When is a dictionary like a usage manual?

Well, depending on the dictionary, the answer could be “sometimes.” However, I’m getting ahead of myself. Someone asked me how Garner’s Modern American Usage compared to the OED. Honestly? That’s apples and oranges. And if you add stylebooks to the set, it’s apples and oranges and bananas.

I know you know what a dictionary’s for. That’s where you look up spellings, definitions of words, parts of speech, and sometimes — but only sometimes, depending on which dictionary you have — usage tips. If you’re a really bad speller, a “normal” dictionary might be next to useless. You’ll want a misspeller’s dictionary instead. If you’re a person who often can think of the concept of a word, but not the word, perhaps a reverse dictionary would work better for you. Here are five dictionaries I keep on my reference shelf, right here where I write and edit. I use the Encarta the most, but truthfully, I more often than not look online at the Merriam-Webster site. The Chicago style references M-W, so that’s where I go for “business.” I love my Encarta, though, for “pleasure browsing.” It contains a lot of usage information, but not as much as a dedicated usage manual.

Next, I have two usage manuals. As the name would suggest, they’re dedicated to English-language usage. Not to spelling, or definitions, or how the words should appear on the page, but to how words are (or should be, or should not be) used. The paperback M-W I’ve had for years and years. The copy of Garner I just got a couple of weeks ago. I’m very, very happy with the latter most of all because of the “five stages of acceptance,” as I’ve taken to calling them. I wrote about those over on G+ not long after I got the book, in a post about the shift in meaning of the word “nimrod” from “mighty hunter” (the Biblical Nimrod) to “fool, idiot” (thank you, Bugs Bunny). That shift epitomizes Garner’s “stage 5”: “universally adopted except by a few eccentrics.” Once a change reaches stage 5, the ship has sailed. The train has left the station. Give it up; there’s no going back. I find Garner’s book most useful for identifying when it’s still worth fighting to retain a usage, or when it’s best to just let it go and grumble to myself.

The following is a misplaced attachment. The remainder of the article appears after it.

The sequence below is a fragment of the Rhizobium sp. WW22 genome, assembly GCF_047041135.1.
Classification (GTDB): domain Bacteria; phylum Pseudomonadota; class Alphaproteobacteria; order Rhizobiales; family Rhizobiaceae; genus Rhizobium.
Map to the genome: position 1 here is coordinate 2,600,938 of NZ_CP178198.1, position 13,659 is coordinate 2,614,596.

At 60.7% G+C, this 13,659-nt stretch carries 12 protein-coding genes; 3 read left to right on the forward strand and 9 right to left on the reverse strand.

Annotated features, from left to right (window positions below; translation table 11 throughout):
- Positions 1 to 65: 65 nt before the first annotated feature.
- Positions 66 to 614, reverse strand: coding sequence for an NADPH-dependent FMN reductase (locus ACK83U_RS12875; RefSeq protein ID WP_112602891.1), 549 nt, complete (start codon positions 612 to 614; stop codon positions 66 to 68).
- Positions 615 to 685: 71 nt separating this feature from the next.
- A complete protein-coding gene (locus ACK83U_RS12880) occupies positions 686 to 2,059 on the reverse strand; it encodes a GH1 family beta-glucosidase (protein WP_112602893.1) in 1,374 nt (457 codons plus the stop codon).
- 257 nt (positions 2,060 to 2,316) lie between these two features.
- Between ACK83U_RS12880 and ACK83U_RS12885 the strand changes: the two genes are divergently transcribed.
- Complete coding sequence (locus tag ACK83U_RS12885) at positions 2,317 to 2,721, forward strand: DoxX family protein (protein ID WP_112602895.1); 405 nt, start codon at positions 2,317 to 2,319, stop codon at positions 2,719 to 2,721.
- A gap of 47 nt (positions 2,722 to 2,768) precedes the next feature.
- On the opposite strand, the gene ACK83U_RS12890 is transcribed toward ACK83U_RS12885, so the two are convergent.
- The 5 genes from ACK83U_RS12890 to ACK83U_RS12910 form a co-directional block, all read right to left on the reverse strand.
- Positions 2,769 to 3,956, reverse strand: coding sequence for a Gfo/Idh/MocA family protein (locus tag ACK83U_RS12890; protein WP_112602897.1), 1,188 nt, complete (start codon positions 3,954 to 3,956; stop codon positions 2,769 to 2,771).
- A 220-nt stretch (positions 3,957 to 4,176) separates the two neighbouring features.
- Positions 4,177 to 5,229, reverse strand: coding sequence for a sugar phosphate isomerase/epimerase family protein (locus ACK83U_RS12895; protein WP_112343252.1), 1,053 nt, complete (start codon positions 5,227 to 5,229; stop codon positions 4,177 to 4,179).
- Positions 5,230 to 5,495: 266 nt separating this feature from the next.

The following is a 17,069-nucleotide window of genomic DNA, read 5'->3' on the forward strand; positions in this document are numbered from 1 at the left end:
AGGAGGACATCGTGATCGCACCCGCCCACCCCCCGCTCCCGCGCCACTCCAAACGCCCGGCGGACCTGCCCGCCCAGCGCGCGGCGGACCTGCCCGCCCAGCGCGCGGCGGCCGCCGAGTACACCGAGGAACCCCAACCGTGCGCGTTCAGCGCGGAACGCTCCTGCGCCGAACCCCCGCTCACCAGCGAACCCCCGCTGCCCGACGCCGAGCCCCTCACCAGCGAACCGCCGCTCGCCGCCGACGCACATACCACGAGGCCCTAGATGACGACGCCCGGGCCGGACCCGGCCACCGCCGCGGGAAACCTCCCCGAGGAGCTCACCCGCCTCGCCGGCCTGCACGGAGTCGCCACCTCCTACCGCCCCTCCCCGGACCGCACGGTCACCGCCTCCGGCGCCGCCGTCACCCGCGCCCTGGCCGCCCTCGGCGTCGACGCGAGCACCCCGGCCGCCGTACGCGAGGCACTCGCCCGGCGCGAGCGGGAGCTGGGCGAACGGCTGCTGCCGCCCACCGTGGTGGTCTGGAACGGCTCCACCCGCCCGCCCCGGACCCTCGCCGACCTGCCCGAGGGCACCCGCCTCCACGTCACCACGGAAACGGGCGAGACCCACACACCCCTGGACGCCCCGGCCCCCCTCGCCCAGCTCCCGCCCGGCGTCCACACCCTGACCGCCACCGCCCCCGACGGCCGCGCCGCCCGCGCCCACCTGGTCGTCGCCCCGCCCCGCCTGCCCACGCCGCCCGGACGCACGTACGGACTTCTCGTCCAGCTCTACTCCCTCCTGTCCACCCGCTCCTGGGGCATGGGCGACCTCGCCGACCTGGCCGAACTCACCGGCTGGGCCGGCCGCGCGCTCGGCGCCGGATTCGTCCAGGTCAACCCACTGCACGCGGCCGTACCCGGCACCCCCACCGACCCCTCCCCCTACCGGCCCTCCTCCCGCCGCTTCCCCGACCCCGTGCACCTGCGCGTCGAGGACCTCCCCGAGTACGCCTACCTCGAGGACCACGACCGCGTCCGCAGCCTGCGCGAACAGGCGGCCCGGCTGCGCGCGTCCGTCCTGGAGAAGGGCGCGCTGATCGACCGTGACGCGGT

I grumble a lot.

Then we have stylebooks. These are unlike either dictionaries or usage manuals. The main thrust of any stylebook is to engender consistency in presentation. Nearly all journalistic media uses the AP stylebook. That’s why for the most part when you’re reading a news item, it looks pretty much like every other news item out there as far as actual appearance. The title is capitalized a certain way. There’s a dateline, and the date is styled a certain way. Times are presented in a certain way. You get the drift, I think. You don’t use a stylebook to look up a definition of a word. You use a stylebook to see how a word should be presented (styled) in your work, to conform to that style. For example:

mecca Lowercase in the metaphorical sense; capitalize the city in Saudi Arabia.” (Associated Press Stylebook and Briefing on Media Law 2012)

If you don’t know what “mecca” means as a metaphor, this won’t tell you. You need a dictionary for that. However, now you know that if you use this metaphorically, you don’t capitalize it. That’s a style issue. In the AP stylebook, this particular word is found right where you’d expect it: under the letter M, just like in a dictionary. In the Chicago Manual of Style, though, you won’t find “mecca” listed in that way. CMoS is positively labyrinthine compared to AP. They have different focuses, different audiences. I learned Chicago style long before AP, and I still have to look up some things to make sure I’m not mixing them.

I bought a copy of the New Oxford Style Manual so I would have a reference handy when I’m copy editing UK writers’ work. Not that it seems to matter much, honestly. I asked a number of them online if they used the term “full point” (which NOSM says is the preferred term, now) or “full stop.” No one had even heard of “full point.” The schools are still teaching “full stop.” Take THAT, NOSM. I won’t even go into the issues with quotation marks, save to say everything I thought I knew turned out to be wrong. Mostly. Apparently in the fiction market, dialogue is set the same way as it is in the US: double quotes for direct quotations, single quotes for quotes-within-quotes. BUT, in the nonfiction market, that is reversed — that is to say, it’s the way I expected, with direct quotes set in single quotation marks, and double ones used for quotes-within-quotes.

NOSM doesn’t reflect that, though, which I find interesting in the extreme.